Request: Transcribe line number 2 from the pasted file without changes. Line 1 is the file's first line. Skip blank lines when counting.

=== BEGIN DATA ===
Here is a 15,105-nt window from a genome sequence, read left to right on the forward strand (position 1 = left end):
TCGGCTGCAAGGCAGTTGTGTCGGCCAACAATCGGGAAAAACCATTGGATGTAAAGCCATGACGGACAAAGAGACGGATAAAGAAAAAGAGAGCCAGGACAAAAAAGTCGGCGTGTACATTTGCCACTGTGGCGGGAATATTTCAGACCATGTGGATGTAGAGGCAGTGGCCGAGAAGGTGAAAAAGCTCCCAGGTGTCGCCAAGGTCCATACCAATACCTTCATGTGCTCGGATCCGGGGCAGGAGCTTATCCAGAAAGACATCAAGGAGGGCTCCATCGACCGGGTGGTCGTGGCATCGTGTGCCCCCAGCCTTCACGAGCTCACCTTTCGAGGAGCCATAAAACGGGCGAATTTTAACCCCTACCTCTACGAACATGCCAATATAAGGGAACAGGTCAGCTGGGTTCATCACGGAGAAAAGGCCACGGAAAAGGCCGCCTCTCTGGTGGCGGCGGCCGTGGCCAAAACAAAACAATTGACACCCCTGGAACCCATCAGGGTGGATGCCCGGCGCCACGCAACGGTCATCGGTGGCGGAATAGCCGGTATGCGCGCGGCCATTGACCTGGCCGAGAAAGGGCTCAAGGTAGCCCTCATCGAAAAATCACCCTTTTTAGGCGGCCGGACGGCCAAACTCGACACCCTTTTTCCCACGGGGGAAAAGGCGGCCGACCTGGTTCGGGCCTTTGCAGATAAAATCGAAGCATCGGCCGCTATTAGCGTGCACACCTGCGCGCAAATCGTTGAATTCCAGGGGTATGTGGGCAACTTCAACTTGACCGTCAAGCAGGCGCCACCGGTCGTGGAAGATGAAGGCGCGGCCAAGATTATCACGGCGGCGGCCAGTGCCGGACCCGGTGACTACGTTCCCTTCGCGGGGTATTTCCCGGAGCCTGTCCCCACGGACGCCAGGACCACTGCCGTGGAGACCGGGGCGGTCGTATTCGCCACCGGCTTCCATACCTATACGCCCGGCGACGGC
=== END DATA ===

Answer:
TCGGCTGCAAGGCAGTTGTGTCGGCCAACAATCGGGAAAAACCATTGGATGTAAAGCCATGACGGACAAAGAGACGGATAAAGAAAAAGAGAGCCAGGACAAAAAAGTCGGCGTGTACATTTGCCACTGTGGCGGGAATATTTCAGACCATGTGGATGTAGAGGCAGTGGCCGAGAAGGTGAAAAAGCTCCCAGGTGTCGCCAAGGTCCATACCAATACCTTCATGTGCTCGGATCCGGGGCAGGAGCTTATCCAGAAAGACATCAAGGAGGGCTCCATCGACCGGGTGGTCGTGGCATCGTGTGCCCCCAGCCTTCACGAGCTCACCTTTCGAGGAGCCATAAAACGGGCGAATTTTAACCCCTACCTCTACGAACATGCCAATATAAGGGAACAGGTCAGCTGGGTTCATCACGGAGAAAAGGCCACGGAAAAGGCCGCCTCTCTGGTGGCGGCGGCCGTGGCCAAAACAAAACAATTGACACCCCTGGAACCCATCAGGGTGGATGCCCGGCGCCACGCAACGGTCATCGGTGGCGGAATAGCCGGTATGCGCGCGGCCATTGACCTGGCCGAGAAAGGGCTCAAGGTAGCCCTCATCGAAAAATCACCCTTTTTAGGCGGCCGGACGGCCAAACTCGACACCCTTTTTCCCACGGGGGAAAAGGCGGCCGACCTGGTTCGGGCCTTTGCAGATAAAATCGAAGCATCGGCCGCTATTAGCGTGCACACCTGCGCGCAAATCGTTGAATTCCAGGGGTATGTGGGCAACTTCAACTTGACCGTCAAGCAGGCGCCACCGGTCGTGGAAGATGAAGGCGCGGCCAAGATTATCACGGCGGCGGCCAGTGCCGGACCCGGTGACTACGTTCCCTTCGCGGGGTATTTCCCGGAGCCTGTCCCCACGGACGCCAGGACCACTGCCGTGGAGACCGGGGCGGTCGTATTCGCCACCGGCTTCCATACCTATACGCCCGGCGACGGC